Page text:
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How much to charge for a 20 pound smoked turkey?

clifish

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Wife just paid $2.79/lb for a 20lb frozen turkey...I was kind of pissed as last week she paid $.99 for a 14lb, she got lazy and just bought the second one when more people were added.:emoji_angry:
 

pc farmer

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Whole...a regular just walked in gave me $140 for one when I told him $75:)

Cant go wrong then. They think the price they paid was well worth it.
 

indaswamp

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Turkey prices are out of whack this year because of Covid shut downs at processors....lowest number of turkeys processed per capita since 1987...so maybe $140 is in the ball park for a smoked bird in N.C. I have no idea.
Turkeys were $0.87/# here today at one of the large grocers. I'm sure that price was a loss leader ahead of T-day. I almost bought one just because...and put it in the freezer. But our freezers are filling up with wild game fast.
 

indaswamp

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Flip side is that maybe there will be a surplus of birds next year as growers hope to cash in on the high prices......
 

jcam222

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I think Smokinedge is right with the market raw price x 3. The problem now is that with high market prices most folks are having to narrow their margins to sell. Another person pointed out that the cost of the turkey is a big factor. I just paid $3 / lbs for local fresh turkey whereas I could get in store frozen for < $1 a lbs.
 

SmokinEdge

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Markets are what they are. We live fairly close to Telluride (ski resort) our town is the grocery shopping area for those traveling to the resort, or those that live there. Our City Market (Kroger) is the store of choice for them. The store carries the typical Butterball, Jenny O, Perdue poultry products as well as a company called Red Bird, now this company is in northern Colorado and raises free range non GMO, blah, blah, a 4#ish fryer chicken will run 10-11 bucks from them their fresh turkeys are over 2 bucks a pound. Just across from them are butterballs for .48 cents, but both sell equally well.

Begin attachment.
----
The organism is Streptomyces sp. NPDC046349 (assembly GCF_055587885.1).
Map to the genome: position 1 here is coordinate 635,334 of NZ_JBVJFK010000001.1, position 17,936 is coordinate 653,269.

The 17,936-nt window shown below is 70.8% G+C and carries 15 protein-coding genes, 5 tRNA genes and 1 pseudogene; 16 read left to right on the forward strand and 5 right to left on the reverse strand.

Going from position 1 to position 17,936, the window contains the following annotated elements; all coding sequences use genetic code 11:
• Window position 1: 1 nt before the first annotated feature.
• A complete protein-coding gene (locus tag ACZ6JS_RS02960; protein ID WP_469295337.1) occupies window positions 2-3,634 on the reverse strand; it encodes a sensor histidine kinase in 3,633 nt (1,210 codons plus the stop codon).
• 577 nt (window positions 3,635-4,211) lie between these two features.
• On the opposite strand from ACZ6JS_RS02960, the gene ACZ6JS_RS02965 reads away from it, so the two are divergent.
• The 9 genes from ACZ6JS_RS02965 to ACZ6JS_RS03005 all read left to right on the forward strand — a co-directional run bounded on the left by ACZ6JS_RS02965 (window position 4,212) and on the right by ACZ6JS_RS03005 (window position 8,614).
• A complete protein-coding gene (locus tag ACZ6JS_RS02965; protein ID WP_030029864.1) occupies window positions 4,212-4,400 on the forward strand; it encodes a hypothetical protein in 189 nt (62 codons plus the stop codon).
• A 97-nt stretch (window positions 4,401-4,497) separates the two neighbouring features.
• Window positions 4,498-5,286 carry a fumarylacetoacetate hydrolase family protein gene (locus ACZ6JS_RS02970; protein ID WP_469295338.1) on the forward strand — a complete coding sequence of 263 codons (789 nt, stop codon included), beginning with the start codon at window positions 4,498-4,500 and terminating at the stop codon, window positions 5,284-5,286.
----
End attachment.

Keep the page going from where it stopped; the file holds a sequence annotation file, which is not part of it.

So I don’t think it’s worth while to smoke a .48 cent a pound turkey for say $30.00, you would have to go off of a standard market price, say $1-1.25 per pound, pricing the smoked bird in the 60-70 dollar range regardless if you bought the bird for .48 cents or $1.00. But you would have wiggle room in there to cut your price to say $50.00 if you wanted to. Now the Red Bird turkey is already priced at $2.00 plus a pound. So a 20# bird is in that $40-45.00 range, that’s $120-ish for a smoked bird, you would have wiggle room here too, but don’t forget the market. If I were selling these birds in Telluride, I wouldn’t hesitate to price them at that $120.00 price point. If they sold too fast, I would raise the price. Locally here in town, I would expect a price point somewhere around $50-60.00 would sell, but if I advertised both the Butterball at $60.00 and the Red Bird at $120.00, I would except to sell more Butterballs, but I would expect to sell some Red Birds as well locally. Understanding your local market is key. And who knows, in Telluride you might sell them for $180.00 everything is market driven.
 

Nefarious

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Markets are what they are. We live fairly close to Telluride (ski resort) our town is the grocery shopping area for those traveling to the resort, or those that live there. Our City Market (Kroger) is the store of choice for them. The store carries the typical Butterball, Jenny O, Perdue poultry products as well as a company called Red Bird, now this company is in northern Colorado and raises free range non GMO, blah, blah, a 4#ish fryer chicken will run 10-11 bucks from them their fresh turkeys are over 2 bucks a pound. Just across from them are butterballs for .48 cents, but both sell equally well.
So I don’t think it’s worth while to smoke a .48 cent a pound turkey for say $30.00, you would have to go off of a standard market price, say $1-1.25 per pound, pricing the smoked bird in the 60-70 dollar range regardless if you bought the bird for .48 cents or $1.00. But you would have wiggle room in there to cut your price to say $50.00 if you wanted to. Now the Red Bird turkey is already priced at $2.00 plus a pound. So a 20# bird is in that $40-45.00 range, that’s $120-ish for a smoked bird, you would have wiggle room here too, but don’t forget the market. If I were selling these birds in Telluride, I wouldn’t hesitate to price them at that $120.00 price point. If they sold too fast, I would raise the price. Locally here in town, I would expect a price point somewhere around $50-60.00 would sell, but if I advertised both the Butterball at $60.00 and the Red Bird at $120.00, I would except to sell more Butterballs, but I would expect to sell some Red Birds as well locally. Understanding your local market is key. And who knows, in Telluride you might sell them for $180.00 everything is market driven.
We have to remember that the person who pays 49 or 99 cents per pound are way more price conscious then the person who would spend $3 per pound. I would expect to sell way more of the higher priced turkeys then the lower cost ones.
 
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